While they may be the only women in the room – which has certainly been my experience in 30+ years in the Silicon Valley – there are a lot of rooms.

Listening to your own recorded voice is always surprising – it sounds so different from the inside!

Happy New Year!

Sun Microsystems gate Menlo Park California in 2010

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Being the Only Woman in the Room

TAB, Sun Microsystems Technology Advisory Board, Greg Papadopoulos, Steve Ward, Ivan Sutherland, Danny Hillis, Dave Patterson, Mike Splain, June 2008

This week I met the Rev. Liz Milner, new CIC Chaplain for Elmwood Jail where I hold a weekly Education for Ministry (EfM) seminar in a men’s medium-security dorm. During this introductory conversation, I mentioned to Liz that I was comfortable working as the EfM Mentor in a men’s facility. After so long working as an executive in Silicon Valley technical companies, I would have to be comfortable being the only woman in the room!  NCWIT reports that only 25% of US professional computing jobs are held by women, with numbers much lower at senior levels.

For decades I designed and managed programs for Sun Microsystems such as the TAB – Technology Advisory Board, pictured above. It was an honor to work with world-class innovators and leaders like Ivan Sutherland, Greg Papadopoulos, and Danny Hillis, but with very few exceptions, they were all male.

Women in technology meet each other at conferences, like the annual Grace Hopper Celebration of Women in Computing (over 15,000 attended in 2016 – about 90% of whom were women), or in professional programs like TechWomen or Technovation.  We keep aware of our accomplishments as a group by means of projects like the Notable Technical Women cards and posters, and by awards such as Women of Vision. Women geeks are often the only female in the room – but there are many rooms!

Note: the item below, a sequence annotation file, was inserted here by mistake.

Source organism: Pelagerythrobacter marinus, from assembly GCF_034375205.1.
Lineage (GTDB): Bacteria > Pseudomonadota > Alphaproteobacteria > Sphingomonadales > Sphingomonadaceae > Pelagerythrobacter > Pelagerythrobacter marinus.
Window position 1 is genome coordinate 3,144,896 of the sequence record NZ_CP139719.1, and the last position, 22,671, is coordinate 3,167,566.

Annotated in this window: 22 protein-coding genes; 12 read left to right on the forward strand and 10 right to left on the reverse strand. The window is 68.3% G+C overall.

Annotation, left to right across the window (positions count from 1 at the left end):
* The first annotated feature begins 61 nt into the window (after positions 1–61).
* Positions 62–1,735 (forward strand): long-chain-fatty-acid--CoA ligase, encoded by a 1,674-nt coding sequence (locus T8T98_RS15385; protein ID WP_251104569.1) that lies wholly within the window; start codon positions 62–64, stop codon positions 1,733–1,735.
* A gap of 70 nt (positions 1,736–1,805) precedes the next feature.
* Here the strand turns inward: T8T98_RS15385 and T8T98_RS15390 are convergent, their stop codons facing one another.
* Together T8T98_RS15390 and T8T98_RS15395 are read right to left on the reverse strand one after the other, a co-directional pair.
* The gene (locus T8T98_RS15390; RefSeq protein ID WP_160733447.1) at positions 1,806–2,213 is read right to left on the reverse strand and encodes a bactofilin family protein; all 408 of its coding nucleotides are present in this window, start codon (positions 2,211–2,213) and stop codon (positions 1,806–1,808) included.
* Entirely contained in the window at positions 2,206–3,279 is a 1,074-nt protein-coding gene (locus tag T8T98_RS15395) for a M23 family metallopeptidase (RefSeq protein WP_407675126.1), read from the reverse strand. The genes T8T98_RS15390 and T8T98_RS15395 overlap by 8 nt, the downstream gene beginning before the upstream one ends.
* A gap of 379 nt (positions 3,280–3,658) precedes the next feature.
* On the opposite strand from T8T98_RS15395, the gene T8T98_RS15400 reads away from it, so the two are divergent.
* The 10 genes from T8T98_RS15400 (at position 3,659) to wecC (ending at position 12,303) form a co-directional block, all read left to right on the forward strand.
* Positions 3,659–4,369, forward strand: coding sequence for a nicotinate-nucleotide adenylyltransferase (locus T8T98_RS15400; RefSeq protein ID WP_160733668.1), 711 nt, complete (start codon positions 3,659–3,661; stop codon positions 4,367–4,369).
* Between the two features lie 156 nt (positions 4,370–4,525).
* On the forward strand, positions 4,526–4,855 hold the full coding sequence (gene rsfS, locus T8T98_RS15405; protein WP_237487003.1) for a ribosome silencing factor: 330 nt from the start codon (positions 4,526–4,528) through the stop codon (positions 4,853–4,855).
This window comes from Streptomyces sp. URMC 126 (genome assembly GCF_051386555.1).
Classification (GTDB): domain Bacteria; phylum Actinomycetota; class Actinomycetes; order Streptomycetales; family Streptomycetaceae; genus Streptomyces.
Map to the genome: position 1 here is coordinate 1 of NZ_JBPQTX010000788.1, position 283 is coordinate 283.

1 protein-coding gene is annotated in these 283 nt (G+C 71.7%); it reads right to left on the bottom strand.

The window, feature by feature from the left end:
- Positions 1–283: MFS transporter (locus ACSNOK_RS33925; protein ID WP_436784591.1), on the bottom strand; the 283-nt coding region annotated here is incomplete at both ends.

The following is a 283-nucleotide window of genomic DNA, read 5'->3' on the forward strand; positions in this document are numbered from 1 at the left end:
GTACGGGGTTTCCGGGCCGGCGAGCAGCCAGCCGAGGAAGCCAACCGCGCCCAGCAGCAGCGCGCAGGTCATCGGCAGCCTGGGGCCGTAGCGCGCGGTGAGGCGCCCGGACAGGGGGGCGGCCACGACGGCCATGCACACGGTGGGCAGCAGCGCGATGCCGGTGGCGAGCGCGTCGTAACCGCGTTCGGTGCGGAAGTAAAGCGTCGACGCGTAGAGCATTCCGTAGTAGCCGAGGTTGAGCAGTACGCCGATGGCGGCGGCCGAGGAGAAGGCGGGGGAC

EfM at Elmwood Jail, Katy Dickinson, Patrick Ryan, 4 inmates, Milpitas CA, Aug 2016

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Images Copyright 2008-2016 by Katy Dickinson

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Sharing Space

Break Room Sink

Current news about Bathroom Bills and silly videos like “Sitting in Bathrooms with Trans People Ep. 1” reminded me of how the Silicon Valley company where I worked decades ago managed the bathroom question.

Our company loved to dress up for Halloween. One year, Angel*, a very tall Hardware Diagnostics staff member came to work on Halloween dressed as a woman. Up until then, we had thought of Angel as a man, so when he loomed over all of us wearing platform shoes and a dress, it was considered a very good costume. The next day and after that, Angel continued to dress as a woman. For most of us, this was our first experience with a Transgender person and there was initial confusion; however, we had work to do and most of us ignored Angel’s transition as being none of our business.

Then, we noticed Angel using the staff break area sink for tooth brushing. When I asked why not brush in the bathroom, Angel said that the men in our building objected to sharing the Men’s Rooms and had forbidden her access.  Angel said she waited until she got home to use the toilet but that she wanted to brush her teeth after meals.

The next week, the women staff (Engineers, Managers, Support, and Administration) went to lunch together to discuss what to do. A few days later, several of the women met with Angel and offered her use of the Women’s Rooms.  Angel agreed.  The only real change in behavior was after that, the women used bathroom stalls for privacy when changing clothes.  The men continued to be rude to Angel but at least she had a place where she could brush her teeth and use the toilet at work.